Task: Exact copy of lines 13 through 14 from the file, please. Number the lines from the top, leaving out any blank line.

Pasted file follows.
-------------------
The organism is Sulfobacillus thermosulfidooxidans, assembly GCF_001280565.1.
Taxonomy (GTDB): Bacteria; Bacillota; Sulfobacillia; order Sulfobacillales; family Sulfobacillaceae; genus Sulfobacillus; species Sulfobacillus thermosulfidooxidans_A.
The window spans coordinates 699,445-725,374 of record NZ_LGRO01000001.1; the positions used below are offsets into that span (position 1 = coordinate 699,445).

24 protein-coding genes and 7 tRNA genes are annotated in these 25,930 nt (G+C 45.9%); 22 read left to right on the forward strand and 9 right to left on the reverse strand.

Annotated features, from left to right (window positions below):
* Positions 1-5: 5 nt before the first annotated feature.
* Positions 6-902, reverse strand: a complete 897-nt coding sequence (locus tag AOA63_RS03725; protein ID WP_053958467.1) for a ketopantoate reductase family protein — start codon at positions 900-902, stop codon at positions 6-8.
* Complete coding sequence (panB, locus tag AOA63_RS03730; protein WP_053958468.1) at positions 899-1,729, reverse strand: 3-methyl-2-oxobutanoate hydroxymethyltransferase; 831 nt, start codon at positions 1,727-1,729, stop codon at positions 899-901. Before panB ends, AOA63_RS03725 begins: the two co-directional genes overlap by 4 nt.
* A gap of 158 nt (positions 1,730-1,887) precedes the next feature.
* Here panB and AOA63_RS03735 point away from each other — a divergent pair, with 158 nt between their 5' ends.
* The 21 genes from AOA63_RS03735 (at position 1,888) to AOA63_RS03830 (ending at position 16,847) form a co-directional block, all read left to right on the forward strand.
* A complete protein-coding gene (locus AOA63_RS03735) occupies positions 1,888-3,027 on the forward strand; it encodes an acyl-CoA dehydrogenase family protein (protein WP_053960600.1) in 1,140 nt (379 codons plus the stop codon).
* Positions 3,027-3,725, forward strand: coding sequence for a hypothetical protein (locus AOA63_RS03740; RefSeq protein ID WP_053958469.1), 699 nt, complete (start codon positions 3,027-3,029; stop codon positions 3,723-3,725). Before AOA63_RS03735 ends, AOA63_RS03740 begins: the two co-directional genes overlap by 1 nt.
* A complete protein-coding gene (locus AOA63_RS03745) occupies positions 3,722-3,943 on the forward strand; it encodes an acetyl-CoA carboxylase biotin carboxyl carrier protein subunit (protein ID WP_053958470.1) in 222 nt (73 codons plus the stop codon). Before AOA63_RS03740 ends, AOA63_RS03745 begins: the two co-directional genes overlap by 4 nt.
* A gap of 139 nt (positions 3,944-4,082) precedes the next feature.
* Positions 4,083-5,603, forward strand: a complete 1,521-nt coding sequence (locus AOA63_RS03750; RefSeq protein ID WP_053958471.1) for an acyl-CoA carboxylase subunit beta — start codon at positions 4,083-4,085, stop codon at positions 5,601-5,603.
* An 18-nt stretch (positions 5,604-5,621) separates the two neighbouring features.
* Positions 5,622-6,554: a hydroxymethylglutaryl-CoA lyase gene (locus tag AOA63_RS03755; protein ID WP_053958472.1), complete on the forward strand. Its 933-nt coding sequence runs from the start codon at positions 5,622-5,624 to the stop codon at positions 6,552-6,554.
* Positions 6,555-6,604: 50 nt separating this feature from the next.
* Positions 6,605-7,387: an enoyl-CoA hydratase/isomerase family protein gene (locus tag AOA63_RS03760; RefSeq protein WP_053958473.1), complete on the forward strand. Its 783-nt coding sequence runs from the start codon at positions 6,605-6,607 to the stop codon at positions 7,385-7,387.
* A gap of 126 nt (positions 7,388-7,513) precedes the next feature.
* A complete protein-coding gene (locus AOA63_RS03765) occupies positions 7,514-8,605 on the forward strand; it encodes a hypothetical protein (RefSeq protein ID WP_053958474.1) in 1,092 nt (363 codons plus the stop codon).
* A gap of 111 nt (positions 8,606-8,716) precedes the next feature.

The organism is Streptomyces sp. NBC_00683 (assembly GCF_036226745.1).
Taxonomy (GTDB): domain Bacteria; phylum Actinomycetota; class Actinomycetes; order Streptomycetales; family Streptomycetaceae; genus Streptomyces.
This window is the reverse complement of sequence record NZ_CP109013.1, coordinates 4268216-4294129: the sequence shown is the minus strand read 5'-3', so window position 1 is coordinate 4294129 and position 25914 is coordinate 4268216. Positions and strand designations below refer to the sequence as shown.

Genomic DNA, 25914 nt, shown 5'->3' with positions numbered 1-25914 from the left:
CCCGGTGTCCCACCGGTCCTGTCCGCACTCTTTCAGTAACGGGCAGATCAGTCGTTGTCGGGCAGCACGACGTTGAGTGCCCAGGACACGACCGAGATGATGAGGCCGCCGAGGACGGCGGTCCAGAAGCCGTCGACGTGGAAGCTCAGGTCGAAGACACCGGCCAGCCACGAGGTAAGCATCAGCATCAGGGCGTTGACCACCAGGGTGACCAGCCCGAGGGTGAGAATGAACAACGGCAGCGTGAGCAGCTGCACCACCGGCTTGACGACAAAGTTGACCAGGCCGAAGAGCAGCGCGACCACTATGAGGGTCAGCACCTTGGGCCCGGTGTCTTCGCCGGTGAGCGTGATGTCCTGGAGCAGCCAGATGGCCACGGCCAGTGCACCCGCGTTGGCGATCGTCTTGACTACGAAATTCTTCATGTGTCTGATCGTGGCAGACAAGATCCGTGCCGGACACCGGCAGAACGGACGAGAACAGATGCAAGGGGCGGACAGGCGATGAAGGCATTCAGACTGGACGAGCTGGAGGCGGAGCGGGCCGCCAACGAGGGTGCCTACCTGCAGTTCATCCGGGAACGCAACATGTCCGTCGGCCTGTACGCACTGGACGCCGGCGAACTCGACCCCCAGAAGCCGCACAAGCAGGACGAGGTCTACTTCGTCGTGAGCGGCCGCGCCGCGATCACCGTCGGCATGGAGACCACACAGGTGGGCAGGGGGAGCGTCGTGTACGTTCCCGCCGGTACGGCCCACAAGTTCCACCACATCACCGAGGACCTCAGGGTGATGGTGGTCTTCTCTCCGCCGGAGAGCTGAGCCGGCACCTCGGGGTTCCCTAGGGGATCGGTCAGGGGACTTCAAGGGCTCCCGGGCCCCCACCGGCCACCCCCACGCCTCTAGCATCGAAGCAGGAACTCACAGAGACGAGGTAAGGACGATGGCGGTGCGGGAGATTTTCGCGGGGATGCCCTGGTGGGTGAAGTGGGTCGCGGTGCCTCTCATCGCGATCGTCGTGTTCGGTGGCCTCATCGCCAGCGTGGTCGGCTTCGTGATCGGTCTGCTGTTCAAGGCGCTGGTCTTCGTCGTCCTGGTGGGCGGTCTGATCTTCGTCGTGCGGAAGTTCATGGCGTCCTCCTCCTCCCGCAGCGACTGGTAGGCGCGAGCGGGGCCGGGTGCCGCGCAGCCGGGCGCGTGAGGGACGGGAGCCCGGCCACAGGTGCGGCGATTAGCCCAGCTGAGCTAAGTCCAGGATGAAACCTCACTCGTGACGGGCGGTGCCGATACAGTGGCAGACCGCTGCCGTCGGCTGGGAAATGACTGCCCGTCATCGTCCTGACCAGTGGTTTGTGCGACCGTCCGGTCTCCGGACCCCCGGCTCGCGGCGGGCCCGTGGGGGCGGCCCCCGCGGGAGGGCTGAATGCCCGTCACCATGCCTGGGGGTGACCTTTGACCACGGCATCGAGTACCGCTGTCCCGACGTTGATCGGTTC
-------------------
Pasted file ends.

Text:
* Positions 3,027-3,725, forward strand: coding sequence for a hypothetical protein (locus AOA63_RS03740; RefSeq protein ID WP_053958469.1), 699 nt, complete (start codon positions 3,027-3,029; stop codon positions 3,723-3,725). Before AOA63_RS03735 ends, AOA63_RS03740 begins: the two co-directional genes overlap by 1 nt.
* A complete protein-coding gene (locus AOA63_RS03745) occupies positions 3,722-3,943 on the forward strand; it encodes an acetyl-CoA carboxylase biotin carboxyl carrier protein subunit (protein ID WP_053958470.1) in 222 nt (73 codons plus the stop codon). Before AOA63_RS03740 ends, AOA63_RS03745 begins: the two co-directional genes overlap by 4 nt.